These old pictures, which are in themselves strange and interesting, mean that the book had already been informed largely by visual media. This makes the decision to adapt into film a natural one (beyond the fact that most stories translate well to film and that Hollywood has a long and well-established history of borrowing liberally from literature). It’s even more natural that Tim Burton would be the chosen director, given his predilection for the gothic, slightly dark, but ultimately visually appealing aesthetic that he’s famous for.

Interesting Deviations:

The book’s protagonist, Jakob, is much more of a teenager in the text. He is filled with angst, is often sarcastic–he swears–he is much less earnest than his film counterpart. The film makes less of Jakob’s personality than of his character, by which I mean his actions and abilities and his fascination with the other children. This decision ultimately made his transition into their world easier in the film–he still has that sense of wonder and is more childlike (calling to mind characters like Dorothy or Alice), rather than offering more of a contrast to the children in the home. Still, I love the book version, which feels much more authentic to his age.

The old man from the bog. If you haven’t read the book, you probably have no idea what this is, but the old man is a very old and well preserved human sacrifice in the county museum. The museum curator suggests that the man would have been a willing sacrifice, since it meant he would go straight to heaven. The mummy provides an interesting contrast in the book between the children who are preserved in their own time and the preservation that is achieved through death in the bog. This is missing from the film, but the point the film tries to make about the peculiar children is very different from the one the book makes.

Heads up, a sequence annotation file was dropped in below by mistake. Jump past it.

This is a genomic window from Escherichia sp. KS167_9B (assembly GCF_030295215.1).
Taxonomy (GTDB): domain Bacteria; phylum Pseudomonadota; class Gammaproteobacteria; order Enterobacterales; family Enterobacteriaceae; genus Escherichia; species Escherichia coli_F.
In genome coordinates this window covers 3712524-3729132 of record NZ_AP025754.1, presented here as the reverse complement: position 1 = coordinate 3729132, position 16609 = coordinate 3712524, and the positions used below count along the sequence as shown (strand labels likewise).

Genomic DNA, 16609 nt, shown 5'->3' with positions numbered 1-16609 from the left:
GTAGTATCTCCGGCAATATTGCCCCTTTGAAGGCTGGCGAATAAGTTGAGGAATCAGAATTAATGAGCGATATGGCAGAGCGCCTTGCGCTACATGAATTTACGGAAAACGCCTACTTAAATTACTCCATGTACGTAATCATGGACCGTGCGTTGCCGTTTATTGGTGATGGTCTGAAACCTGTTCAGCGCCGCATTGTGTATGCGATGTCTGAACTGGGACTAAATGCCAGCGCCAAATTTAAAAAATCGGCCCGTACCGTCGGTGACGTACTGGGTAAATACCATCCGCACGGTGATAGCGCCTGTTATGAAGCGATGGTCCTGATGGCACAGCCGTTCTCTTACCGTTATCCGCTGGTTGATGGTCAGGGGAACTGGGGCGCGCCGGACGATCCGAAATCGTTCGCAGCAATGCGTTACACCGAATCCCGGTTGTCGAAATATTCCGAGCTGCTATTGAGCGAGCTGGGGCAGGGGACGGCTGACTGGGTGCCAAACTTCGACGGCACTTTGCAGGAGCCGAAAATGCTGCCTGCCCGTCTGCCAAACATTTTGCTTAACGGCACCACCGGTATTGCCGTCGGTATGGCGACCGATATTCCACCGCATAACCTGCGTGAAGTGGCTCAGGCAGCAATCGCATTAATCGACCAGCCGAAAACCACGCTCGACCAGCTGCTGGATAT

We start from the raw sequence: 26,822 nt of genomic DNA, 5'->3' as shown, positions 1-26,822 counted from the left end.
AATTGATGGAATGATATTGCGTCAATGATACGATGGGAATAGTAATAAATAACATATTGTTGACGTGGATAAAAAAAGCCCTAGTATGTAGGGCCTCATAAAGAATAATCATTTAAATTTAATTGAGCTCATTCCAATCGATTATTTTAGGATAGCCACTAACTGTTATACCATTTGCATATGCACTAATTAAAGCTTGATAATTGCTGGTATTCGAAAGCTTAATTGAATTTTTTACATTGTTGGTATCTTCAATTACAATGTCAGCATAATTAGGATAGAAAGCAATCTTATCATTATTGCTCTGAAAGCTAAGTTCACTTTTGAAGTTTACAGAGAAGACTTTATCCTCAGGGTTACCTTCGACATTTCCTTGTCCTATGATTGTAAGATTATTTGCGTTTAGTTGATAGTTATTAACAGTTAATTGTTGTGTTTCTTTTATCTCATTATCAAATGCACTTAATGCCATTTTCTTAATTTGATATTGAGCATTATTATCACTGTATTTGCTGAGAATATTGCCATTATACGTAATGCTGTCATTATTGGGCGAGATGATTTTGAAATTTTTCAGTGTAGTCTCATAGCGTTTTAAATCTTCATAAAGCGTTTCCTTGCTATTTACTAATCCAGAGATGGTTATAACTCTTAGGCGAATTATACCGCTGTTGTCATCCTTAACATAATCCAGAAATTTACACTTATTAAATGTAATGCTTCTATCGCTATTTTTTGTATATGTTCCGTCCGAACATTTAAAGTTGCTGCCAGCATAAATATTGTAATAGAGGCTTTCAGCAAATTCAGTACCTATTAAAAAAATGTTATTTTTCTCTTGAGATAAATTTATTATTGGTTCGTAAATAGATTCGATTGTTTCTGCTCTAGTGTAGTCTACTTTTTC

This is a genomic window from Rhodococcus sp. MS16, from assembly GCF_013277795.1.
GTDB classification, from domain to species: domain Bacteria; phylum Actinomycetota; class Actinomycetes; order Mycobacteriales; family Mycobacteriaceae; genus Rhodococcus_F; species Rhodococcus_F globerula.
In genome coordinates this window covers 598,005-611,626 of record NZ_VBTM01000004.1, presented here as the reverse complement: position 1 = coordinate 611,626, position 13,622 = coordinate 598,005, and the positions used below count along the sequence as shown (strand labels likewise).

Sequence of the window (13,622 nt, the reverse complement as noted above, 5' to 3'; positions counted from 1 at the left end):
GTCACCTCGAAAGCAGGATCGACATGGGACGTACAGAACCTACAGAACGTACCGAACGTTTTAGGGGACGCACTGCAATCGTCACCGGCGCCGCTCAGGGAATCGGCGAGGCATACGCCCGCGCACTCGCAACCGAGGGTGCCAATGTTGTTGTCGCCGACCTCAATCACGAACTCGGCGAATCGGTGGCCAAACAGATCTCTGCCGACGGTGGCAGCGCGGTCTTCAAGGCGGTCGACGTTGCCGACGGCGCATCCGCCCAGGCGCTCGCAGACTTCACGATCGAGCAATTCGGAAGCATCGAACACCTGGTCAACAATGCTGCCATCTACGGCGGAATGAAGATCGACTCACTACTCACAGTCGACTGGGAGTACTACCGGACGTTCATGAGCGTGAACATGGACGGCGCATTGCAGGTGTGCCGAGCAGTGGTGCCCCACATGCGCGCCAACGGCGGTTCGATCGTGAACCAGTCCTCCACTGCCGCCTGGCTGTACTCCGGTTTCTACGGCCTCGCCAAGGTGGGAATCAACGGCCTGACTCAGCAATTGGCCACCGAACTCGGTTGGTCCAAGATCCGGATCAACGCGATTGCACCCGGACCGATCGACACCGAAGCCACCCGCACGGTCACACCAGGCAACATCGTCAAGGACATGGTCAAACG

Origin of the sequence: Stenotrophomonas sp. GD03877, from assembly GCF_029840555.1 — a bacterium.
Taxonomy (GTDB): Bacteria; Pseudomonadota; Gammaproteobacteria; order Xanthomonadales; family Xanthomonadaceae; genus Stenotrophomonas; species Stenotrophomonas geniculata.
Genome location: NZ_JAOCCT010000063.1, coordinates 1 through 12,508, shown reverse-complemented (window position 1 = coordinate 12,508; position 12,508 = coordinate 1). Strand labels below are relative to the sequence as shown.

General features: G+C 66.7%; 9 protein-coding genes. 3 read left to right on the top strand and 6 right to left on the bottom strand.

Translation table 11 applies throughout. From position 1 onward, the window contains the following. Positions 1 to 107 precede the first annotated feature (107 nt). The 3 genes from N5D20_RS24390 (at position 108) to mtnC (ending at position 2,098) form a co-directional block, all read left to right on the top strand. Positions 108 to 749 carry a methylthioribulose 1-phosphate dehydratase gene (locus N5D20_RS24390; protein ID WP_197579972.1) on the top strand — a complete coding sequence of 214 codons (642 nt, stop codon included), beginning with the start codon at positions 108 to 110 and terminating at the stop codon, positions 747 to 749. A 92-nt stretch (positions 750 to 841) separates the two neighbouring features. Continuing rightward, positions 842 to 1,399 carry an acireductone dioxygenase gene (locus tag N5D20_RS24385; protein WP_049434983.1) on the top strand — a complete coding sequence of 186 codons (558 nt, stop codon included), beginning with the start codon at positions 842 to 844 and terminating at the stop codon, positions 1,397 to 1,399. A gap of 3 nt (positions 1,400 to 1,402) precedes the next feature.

In continuation of the above difference, the children in the book often feel quite stuck or trapped in their safe haven, the alternative for most of them (leaving the loop) would mean death. They feel cut off from the world, and often lash out at the villagers. This is only present in a small sense in the film, which is more concerned with making the world of the peculiar children fantastical and immersive, the darkness lurking more in the background.

Differences in characters.